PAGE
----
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Animal Fair

Sex & The City Dog

By Tina Traster

I knew she would be perfect for him. Those long legs, come-hither eyes, wicked waggle. She's playful, but demure. She doesn't eat off his plate (not until he's finished) - some guys really hate that. And she rolls onto her back pretty easily.

When I first set eyes on Chloe, I knew she was right for Chelsea (a male). I hopped right to the matchmaking. In no time flat, they were like two birds in a nest, or more literally, two New York City dogs who are left alone most of the day because their dog parents are out working to pay for designer pet food.

Knowing how tough it is to be single in New York, I envy the happy union I have created for my pooch, a luscious Shih Tzu with golden tresses and large olive eyes. Chloe is part Shih Tzu (the neck up) and part Tibetan Terrier (from the neck down). She's lithe and athletic - what more could a man want?

The twosome love the companionship, but no one is happier than me. Dogs do not like to be left alone, and they let you know it. You can leave the radio playing or stack up bones, but they want another warm body nearby. It comforts them when another four-legged creature is within sniffing distance.

When I come home in the evening, I feed and walk them. Late at night, when the wind is howling, and I'm in my PJs, Chloe's owner does the late-night shift. (That really takes the edge off needing a husband).

Chloe has a lovable demeanor. She's the kind of solicitous dog who looks into your eyes with a soulful gaze that says 'feed me and stroke me and I'm satisfied'. But Chloe has her idiosyncrasies. She needs to be walked for many, many streets before she will leave anything behind. Chloe occasionally decides to become a raccoon and invade an indoor garbage can. She doesn't even look remorseful when I fetch the saliva-licked empty dog food can out from under the dining room table. Chloe once treated herself to the leg of my dining room chair.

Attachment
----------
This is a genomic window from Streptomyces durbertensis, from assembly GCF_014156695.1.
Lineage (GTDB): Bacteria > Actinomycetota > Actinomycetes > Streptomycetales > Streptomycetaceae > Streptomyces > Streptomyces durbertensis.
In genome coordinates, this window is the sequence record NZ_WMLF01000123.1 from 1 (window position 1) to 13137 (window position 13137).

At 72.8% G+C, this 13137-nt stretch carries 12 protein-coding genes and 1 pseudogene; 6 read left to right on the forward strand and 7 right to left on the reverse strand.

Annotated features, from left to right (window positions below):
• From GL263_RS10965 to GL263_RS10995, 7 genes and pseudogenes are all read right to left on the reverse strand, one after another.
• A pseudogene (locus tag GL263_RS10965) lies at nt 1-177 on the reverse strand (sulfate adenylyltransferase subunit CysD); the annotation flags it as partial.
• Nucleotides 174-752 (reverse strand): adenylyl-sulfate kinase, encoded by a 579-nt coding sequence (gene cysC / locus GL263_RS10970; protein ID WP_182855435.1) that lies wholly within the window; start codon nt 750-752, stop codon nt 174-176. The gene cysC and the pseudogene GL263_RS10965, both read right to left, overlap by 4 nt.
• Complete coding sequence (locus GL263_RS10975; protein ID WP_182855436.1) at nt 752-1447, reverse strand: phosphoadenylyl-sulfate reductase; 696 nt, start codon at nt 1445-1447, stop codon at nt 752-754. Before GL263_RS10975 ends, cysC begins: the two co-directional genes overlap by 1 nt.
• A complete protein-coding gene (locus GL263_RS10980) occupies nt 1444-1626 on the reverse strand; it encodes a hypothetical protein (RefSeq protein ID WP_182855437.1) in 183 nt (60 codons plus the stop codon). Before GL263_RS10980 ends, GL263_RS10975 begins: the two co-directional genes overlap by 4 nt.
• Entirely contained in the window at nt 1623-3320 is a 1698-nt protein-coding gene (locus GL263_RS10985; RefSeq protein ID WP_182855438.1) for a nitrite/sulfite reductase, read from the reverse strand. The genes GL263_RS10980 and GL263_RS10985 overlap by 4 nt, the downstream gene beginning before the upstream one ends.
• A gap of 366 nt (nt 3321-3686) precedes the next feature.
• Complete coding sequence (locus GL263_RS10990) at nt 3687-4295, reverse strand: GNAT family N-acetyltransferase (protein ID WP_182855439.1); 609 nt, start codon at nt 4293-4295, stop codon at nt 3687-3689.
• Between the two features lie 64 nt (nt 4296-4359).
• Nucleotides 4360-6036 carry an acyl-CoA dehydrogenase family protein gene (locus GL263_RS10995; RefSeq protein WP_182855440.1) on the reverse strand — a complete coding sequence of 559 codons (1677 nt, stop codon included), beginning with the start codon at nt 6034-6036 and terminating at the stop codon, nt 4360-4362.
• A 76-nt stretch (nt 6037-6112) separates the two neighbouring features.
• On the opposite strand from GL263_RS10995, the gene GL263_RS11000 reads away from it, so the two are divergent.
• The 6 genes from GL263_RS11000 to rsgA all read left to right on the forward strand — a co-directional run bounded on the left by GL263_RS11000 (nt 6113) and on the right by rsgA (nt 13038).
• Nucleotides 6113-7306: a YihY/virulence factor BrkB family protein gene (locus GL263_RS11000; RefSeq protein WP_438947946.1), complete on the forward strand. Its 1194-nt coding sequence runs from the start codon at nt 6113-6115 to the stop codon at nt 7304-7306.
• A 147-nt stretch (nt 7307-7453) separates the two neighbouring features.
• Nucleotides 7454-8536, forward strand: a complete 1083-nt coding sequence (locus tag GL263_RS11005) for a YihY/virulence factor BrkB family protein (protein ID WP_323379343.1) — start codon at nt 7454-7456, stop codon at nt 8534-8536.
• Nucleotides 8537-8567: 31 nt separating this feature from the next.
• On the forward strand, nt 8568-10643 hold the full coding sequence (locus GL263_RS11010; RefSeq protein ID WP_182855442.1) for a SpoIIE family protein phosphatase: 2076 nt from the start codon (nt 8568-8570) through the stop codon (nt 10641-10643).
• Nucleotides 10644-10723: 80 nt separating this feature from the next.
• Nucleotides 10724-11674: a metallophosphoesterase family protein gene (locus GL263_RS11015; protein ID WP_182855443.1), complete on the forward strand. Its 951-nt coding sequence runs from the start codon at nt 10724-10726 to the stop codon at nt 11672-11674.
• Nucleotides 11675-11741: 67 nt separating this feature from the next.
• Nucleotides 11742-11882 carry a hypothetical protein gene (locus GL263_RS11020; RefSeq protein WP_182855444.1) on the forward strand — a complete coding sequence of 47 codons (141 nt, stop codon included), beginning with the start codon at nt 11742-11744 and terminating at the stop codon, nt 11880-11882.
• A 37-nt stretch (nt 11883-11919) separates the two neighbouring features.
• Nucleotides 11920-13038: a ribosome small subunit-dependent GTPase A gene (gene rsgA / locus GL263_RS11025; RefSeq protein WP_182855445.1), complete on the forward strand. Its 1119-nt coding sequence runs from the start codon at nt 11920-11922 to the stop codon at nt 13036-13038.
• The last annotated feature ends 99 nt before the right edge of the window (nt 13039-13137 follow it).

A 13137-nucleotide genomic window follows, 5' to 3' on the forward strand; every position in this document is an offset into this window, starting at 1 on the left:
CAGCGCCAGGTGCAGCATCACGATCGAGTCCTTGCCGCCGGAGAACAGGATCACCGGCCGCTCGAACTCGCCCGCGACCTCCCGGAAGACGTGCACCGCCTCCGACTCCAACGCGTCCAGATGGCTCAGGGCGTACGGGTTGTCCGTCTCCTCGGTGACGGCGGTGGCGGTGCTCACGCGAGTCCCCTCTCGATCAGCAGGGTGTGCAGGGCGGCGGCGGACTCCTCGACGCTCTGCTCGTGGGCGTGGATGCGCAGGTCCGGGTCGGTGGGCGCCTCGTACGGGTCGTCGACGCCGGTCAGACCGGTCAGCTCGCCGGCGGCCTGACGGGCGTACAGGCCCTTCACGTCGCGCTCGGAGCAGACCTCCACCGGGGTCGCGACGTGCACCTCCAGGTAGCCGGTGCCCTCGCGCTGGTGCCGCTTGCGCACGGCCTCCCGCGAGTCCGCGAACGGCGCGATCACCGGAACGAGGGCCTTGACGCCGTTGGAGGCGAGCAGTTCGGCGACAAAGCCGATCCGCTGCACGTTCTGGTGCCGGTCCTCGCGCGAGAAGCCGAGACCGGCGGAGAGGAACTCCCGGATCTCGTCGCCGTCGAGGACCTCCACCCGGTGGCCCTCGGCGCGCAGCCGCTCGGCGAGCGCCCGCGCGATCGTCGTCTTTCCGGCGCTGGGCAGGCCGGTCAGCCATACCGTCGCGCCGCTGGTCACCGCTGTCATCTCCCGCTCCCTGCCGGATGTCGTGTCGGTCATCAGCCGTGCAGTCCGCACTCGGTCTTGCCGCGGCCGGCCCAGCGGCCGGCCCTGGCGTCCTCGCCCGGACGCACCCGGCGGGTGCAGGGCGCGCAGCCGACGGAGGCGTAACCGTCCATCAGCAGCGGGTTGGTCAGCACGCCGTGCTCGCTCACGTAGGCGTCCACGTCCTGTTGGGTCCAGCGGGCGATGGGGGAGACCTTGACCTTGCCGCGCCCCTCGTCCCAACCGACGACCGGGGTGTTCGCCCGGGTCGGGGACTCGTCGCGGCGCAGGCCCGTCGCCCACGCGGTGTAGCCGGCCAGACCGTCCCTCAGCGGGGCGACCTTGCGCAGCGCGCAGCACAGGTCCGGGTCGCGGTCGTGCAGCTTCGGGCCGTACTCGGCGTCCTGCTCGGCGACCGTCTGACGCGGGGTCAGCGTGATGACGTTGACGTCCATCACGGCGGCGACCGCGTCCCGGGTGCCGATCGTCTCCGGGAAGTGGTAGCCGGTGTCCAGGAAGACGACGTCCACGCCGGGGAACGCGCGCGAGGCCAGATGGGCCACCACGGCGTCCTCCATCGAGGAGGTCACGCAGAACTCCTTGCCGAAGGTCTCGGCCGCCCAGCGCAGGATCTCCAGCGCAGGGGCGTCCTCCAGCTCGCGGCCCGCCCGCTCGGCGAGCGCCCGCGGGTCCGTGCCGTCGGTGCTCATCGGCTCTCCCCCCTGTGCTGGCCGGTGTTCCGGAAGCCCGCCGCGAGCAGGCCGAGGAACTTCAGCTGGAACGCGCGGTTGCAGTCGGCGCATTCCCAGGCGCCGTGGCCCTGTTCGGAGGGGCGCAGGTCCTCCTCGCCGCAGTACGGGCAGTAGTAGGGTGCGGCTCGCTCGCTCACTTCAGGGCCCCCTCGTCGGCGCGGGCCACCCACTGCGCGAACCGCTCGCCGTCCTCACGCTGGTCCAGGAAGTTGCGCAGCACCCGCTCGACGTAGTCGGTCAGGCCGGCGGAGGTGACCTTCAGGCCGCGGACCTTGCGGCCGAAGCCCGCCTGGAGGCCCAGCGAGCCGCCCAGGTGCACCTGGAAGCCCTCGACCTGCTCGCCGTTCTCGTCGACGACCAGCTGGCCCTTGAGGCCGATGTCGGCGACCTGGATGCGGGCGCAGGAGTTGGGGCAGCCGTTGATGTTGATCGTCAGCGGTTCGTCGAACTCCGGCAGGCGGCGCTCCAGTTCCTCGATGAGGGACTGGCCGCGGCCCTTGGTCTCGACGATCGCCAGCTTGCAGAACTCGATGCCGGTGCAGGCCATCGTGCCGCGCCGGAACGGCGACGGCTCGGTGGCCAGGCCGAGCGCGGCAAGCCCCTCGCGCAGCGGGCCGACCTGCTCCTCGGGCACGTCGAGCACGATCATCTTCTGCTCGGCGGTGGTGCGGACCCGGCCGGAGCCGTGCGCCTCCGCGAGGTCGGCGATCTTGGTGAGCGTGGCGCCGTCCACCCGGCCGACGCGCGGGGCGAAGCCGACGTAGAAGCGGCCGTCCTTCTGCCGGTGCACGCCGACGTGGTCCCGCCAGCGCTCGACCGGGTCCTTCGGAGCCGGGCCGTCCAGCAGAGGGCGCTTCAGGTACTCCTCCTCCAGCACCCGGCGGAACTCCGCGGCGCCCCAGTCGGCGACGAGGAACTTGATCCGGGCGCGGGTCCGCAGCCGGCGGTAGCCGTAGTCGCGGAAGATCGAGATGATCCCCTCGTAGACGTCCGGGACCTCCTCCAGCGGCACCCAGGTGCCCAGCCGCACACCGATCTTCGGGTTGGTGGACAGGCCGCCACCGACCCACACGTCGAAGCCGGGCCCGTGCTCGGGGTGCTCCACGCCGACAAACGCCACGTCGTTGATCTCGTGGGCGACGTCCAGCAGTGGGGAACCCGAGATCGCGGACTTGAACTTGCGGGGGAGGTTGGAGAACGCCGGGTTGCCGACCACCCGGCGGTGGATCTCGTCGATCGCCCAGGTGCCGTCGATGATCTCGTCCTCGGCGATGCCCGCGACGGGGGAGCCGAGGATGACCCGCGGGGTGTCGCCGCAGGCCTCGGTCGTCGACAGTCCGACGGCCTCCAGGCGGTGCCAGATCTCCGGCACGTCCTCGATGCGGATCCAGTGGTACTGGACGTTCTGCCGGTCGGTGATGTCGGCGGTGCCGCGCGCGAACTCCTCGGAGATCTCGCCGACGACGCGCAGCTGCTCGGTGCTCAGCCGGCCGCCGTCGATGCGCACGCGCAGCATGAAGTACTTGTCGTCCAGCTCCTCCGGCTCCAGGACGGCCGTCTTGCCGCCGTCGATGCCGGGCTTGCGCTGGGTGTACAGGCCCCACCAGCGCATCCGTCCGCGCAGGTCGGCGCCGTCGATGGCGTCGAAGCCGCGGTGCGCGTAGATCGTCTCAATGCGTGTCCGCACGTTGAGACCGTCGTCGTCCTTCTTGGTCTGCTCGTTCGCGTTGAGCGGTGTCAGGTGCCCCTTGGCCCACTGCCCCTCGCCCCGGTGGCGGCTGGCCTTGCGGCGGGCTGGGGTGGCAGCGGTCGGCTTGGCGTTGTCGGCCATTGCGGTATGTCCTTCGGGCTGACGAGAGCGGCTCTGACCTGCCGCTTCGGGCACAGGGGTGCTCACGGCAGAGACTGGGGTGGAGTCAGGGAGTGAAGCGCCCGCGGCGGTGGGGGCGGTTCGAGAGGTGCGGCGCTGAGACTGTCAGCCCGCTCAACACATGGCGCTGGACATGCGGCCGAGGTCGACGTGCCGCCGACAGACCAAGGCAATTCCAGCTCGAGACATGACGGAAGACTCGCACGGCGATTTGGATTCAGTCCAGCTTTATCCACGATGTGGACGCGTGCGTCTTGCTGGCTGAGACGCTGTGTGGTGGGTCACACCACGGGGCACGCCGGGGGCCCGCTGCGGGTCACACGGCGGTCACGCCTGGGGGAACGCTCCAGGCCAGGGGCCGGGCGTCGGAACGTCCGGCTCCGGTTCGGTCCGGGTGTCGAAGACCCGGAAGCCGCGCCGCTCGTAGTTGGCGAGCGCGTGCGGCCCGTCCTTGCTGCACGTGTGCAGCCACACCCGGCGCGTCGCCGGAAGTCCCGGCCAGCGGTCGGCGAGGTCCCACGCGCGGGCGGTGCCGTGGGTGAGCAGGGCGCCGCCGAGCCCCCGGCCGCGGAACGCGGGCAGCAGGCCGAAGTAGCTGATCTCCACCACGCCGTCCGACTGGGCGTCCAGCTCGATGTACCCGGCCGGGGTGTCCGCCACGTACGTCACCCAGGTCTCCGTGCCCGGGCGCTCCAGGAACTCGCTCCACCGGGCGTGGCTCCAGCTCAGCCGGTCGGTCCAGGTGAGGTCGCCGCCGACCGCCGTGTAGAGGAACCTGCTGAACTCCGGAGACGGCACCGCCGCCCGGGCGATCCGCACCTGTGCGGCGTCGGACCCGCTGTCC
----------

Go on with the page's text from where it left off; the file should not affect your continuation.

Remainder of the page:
"Is this really worth it," I yelped, and then looked into Chelsea's eyes, which beseeched me to find forgiveness, while reminding me this was a fluke. I did.

Chloe's worse offense is not really her fault. She produces the most offensive flatulence. While I'm sitting on my couch, winding pasta around my fork, a deadly fetor wafts up and makes me gag. "Oh, Chloe, you're so stinky. Go over there." She looks up, rolls over and continues to let loose.

Now I'm sure Chelsea is not perfect, though I can scarcely think of anything he does that offends me. (A true case of motherly love.) Chloe, on the other hand, is like my adopted child, and while I've grown to love her, I'm more sensitive to her uncomely dog habits.

Nevertheless, I would not even consider giving Chloe the boot. There's nothing like that moment in the morning when Chloe is dropped off and the two do the Mexican standoff, turning my area rugs into bunches. I love when Chloe sprints for the far reaches of the apartment, and Chelsea (nine years old) bounds after her like a puppy. It's priceless to watch Chelsea cherry-pick his food meticulously, while Chloe sits by patiently waiting for uneaten scraps. Every now and then, Chelsea gets a little too close, and Chloe tells him so with a nip at his ear.

We humans in search of mates can learn a lot from dogs. These two have learned how to live and play together. They also know when to take refuge in opposite corners of the room. What I notice most is they don't compete. Even though Chelsea is mine, he lets me dole out love to Chloe, so long as I've given him the first pat on the head when I come home at night. Likewise, Chloe let's me indulge Chelsea when I hoist him onto my bed, and she, despite those Barbie doll-type legs, does not leap up.

Chelsea's relationship affords me guilt-free time away from home. When Chloe's there, I feel less dastardly about leaving Chelsea. Searching for the ideal partner takes serious hunting. (It seems every scent I follow leads nowhere.) Maybe Chelsea and Chloe will find me a perfect mate. A woman walking two adorable canines is supposed to be a good man magnet. "Hey guys, get your leashes on. We're going out!"

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